Antimnemonic effects of schemas in young and older adults

Badham, S.P. ORCID: 0000-0002-6890-102X and Maylor, E.A., 2015. Antimnemonic effects of schemas in young and older adults. Aging, Neuropsychology, and Cognition. ISSN 1382-5585

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Abstract

Schema-consistent material that is aligned with an individual’s knowledge and experience is typically more memorable than abstract material. This effect is often more extreme in older adults and schema use can alleviate age deficits in memory. In three experiments, young and older adults completed memory tasks where the availability of schematic information was manipulated. Specifying nonobvious relations between to-be-remembered word pairs paradoxically hindered memory (Experiment 1). Highlighting relations within mixed lists of related and unrelated word pairs had no effect on memory for those pairs (Experiment 2). This occurred even though related word pairs were recalled better than unrelated word pairs, particularly for older adults. Revealing a schematic context in a memory task with abstract image segments also hindered memory performance, particularly for older adults (Experiment 3). The data show that processing schematic information can come with costs that offset mnemonic benefits associated with schema-consistent stimuli.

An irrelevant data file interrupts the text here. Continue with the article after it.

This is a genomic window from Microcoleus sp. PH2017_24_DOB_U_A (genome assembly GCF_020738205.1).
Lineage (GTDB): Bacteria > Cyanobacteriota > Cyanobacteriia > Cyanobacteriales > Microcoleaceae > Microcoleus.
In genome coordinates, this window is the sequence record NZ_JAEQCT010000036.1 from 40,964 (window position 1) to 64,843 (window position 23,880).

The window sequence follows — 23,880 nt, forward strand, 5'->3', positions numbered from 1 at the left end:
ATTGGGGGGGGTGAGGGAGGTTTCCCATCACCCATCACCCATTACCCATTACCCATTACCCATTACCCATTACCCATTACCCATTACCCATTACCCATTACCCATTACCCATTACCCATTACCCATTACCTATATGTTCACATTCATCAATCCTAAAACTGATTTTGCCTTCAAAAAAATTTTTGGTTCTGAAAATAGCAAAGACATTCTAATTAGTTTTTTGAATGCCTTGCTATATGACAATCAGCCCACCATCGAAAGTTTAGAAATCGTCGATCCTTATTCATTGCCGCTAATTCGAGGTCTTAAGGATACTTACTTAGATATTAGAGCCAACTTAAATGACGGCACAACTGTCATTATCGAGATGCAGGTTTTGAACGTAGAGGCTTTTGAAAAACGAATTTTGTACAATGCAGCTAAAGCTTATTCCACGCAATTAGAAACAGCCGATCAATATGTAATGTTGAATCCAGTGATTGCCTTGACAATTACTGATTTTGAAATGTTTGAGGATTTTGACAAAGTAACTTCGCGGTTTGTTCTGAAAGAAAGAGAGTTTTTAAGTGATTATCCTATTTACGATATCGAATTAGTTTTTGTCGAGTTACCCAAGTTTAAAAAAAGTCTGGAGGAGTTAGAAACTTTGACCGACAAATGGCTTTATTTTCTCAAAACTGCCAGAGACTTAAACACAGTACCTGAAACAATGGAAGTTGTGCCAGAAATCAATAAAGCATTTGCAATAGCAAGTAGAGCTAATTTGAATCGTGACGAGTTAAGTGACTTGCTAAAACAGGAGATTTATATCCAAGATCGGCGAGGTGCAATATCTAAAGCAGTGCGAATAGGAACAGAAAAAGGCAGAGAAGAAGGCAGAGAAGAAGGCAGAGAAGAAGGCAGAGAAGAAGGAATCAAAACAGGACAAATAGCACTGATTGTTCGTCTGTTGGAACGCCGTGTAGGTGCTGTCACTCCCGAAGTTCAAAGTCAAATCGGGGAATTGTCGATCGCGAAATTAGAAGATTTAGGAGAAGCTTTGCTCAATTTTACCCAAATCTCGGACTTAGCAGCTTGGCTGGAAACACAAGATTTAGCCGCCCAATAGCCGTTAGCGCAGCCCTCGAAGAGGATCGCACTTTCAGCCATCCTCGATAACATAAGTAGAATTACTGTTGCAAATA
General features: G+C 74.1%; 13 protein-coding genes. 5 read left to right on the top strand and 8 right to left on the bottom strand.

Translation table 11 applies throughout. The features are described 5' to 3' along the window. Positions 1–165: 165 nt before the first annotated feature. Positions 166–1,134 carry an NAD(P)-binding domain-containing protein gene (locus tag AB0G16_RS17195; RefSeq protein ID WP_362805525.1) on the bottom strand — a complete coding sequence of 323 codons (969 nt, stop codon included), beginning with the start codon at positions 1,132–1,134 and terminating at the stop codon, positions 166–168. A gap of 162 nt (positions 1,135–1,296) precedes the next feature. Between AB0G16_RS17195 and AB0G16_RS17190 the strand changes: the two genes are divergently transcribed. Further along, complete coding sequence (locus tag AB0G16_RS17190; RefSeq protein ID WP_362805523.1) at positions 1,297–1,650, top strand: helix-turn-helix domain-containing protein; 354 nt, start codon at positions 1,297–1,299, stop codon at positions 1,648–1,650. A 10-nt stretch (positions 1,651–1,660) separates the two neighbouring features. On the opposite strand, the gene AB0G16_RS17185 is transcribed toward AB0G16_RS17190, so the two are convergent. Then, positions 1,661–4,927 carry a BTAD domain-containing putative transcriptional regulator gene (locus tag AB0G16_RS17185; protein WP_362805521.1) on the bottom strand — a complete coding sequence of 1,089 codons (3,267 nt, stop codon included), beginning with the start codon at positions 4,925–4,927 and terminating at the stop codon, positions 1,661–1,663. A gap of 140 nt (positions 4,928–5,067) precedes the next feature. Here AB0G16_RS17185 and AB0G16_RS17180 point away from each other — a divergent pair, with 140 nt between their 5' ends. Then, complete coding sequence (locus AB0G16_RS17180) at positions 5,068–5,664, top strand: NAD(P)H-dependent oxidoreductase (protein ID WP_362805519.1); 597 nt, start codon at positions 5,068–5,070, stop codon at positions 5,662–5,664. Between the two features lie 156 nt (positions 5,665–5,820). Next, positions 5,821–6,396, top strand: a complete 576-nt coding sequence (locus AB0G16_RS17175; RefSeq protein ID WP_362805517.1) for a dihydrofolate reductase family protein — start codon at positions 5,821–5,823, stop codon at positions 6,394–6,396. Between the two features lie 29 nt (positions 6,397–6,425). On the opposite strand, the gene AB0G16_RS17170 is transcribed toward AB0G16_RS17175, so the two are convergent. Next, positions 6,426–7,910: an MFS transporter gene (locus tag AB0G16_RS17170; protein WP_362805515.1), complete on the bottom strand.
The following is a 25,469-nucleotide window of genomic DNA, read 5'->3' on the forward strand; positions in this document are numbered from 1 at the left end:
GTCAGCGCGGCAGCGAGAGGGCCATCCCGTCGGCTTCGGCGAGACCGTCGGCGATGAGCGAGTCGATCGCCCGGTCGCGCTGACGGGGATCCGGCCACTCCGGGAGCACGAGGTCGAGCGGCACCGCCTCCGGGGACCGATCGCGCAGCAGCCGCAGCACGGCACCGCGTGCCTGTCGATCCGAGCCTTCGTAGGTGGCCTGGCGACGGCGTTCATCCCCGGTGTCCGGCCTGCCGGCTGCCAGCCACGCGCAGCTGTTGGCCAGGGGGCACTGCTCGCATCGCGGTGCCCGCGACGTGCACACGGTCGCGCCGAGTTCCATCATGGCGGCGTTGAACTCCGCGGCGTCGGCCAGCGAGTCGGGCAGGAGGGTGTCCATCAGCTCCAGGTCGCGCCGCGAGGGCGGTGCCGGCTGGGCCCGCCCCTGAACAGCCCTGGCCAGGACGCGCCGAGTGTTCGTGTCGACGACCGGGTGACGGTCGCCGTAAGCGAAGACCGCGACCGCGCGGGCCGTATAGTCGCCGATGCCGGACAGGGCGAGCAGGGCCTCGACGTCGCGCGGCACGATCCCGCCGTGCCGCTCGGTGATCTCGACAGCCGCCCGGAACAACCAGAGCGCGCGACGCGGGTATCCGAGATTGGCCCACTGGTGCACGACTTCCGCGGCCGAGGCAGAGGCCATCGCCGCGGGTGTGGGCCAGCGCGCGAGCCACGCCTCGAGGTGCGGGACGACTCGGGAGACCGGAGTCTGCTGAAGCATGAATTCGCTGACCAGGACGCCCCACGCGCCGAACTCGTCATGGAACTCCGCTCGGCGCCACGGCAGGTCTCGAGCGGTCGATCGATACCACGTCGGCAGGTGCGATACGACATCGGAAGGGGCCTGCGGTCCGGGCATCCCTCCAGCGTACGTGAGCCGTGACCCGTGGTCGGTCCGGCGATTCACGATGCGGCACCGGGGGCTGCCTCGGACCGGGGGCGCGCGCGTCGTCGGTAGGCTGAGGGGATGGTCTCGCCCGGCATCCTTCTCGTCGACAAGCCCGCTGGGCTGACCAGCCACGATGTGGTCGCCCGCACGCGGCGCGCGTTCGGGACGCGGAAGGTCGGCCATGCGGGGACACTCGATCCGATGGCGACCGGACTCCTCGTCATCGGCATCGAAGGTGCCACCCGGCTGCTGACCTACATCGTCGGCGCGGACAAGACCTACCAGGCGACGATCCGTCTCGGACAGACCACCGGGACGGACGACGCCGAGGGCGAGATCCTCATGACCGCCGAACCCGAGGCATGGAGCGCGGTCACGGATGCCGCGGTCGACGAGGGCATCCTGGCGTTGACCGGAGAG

Item Type: Journal article
Publication Title: Aging, Neuropsychology, and Cognition
Creators: Badham, S.P. and Maylor, E.A.
Publisher: Routledge
Place of Publication: Abingdon
Date: 2015
ISSN: 1382-5585
Identifiers:
NumberType
10.1080/13825585.2015.1048774DOI
Divisions: Schools > School of Social Sciences
Depositing User: EPrints Services
Date Added: 28 Oct 2015 10:34
Last Modified: 09 Jun 2017 13:56
URI: http://irep.ntu.ac.uk/id/eprint/25990

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